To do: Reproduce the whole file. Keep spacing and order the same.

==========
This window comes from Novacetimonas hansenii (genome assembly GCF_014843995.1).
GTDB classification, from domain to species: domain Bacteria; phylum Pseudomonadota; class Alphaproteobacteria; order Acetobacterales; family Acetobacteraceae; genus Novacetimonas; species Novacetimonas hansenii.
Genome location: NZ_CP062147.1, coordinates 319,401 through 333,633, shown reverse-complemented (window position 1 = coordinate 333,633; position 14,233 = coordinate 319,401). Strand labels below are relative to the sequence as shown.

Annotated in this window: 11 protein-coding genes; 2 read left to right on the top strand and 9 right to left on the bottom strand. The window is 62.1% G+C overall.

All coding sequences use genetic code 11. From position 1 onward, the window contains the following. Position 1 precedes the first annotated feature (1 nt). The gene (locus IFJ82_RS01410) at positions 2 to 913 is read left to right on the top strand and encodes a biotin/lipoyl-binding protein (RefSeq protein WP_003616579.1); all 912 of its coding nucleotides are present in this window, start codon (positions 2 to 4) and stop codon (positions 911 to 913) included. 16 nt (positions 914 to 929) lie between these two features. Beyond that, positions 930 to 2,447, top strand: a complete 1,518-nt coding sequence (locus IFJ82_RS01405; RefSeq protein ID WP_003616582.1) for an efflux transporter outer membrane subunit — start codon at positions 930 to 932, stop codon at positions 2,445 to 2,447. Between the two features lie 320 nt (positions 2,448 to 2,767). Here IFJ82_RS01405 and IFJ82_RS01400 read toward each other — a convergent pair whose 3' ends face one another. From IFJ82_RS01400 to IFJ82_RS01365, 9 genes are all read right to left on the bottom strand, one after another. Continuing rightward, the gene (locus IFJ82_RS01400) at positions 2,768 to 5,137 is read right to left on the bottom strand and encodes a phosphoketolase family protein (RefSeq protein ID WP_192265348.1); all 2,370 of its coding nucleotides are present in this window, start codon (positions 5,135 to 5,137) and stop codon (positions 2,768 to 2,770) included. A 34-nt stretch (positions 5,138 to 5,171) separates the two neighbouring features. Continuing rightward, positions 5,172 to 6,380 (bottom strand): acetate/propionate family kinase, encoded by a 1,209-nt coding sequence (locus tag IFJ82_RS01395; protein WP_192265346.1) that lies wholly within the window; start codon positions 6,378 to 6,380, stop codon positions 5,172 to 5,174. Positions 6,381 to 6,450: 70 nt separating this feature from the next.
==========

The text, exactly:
This window comes from Novacetimonas hansenii (genome assembly GCF_014843995.1).
GTDB classification, from domain to species: domain Bacteria; phylum Pseudomonadota; class Alphaproteobacteria; order Acetobacterales; family Acetobacteraceae; genus Novacetimonas; species Novacetimonas hansenii.
Genome location: NZ_CP062147.1, coordinates 319,401 through 333,633, shown reverse-complemented (window position 1 = coordinate 333,633; position 14,233 = coordinate 319,401). Strand labels below are relative to the sequence as shown.

Annotated in this window: 11 protein-coding genes; 2 read left to right on the top strand and 9 right to left on the bottom strand. The window is 62.1% G+C overall.

All coding sequences use genetic code 11. From position 1 onward, the window contains the following. Position 1 precedes the first annotated feature (1 nt). The gene (locus IFJ82_RS01410) at positions 2 to 913 is read left to right on the top strand and encodes a biotin/lipoyl-binding protein (RefSeq protein WP_003616579.1); all 912 of its coding nucleotides are present in this window, start codon (positions 2 to 4) and stop codon (positions 911 to 913) included. 16 nt (positions 914 to 929) lie between these two features. Beyond that, positions 930 to 2,447, top strand: a complete 1,518-nt coding sequence (locus IFJ82_RS01405; RefSeq protein ID WP_003616582.1) for an efflux transporter outer membrane subunit — start codon at positions 930 to 932, stop codon at positions 2,445 to 2,447. Between the two features lie 320 nt (positions 2,448 to 2,767). Here IFJ82_RS01405 and IFJ82_RS01400 read toward each other — a convergent pair whose 3' ends face one another. From IFJ82_RS01400 to IFJ82_RS01365, 9 genes are all read right to left on the bottom strand, one after another. Continuing rightward, the gene (locus IFJ82_RS01400) at positions 2,768 to 5,137 is read right to left on the bottom strand and encodes a phosphoketolase family protein (RefSeq protein ID WP_192265348.1); all 2,370 of its coding nucleotides are present in this window, start codon (positions 5,135 to 5,137) and stop codon (positions 2,768 to 2,770) included. A 34-nt stretch (positions 5,138 to 5,171) separates the two neighbouring features. Continuing rightward, positions 5,172 to 6,380 (bottom strand): acetate/propionate family kinase, encoded by a 1,209-nt coding sequence (locus tag IFJ82_RS01395; protein WP_192265346.1) that lies wholly within the window; start codon positions 6,378 to 6,380, stop codon positions 5,172 to 5,174. Positions 6,381 to 6,450: 70 nt separating this feature from the next.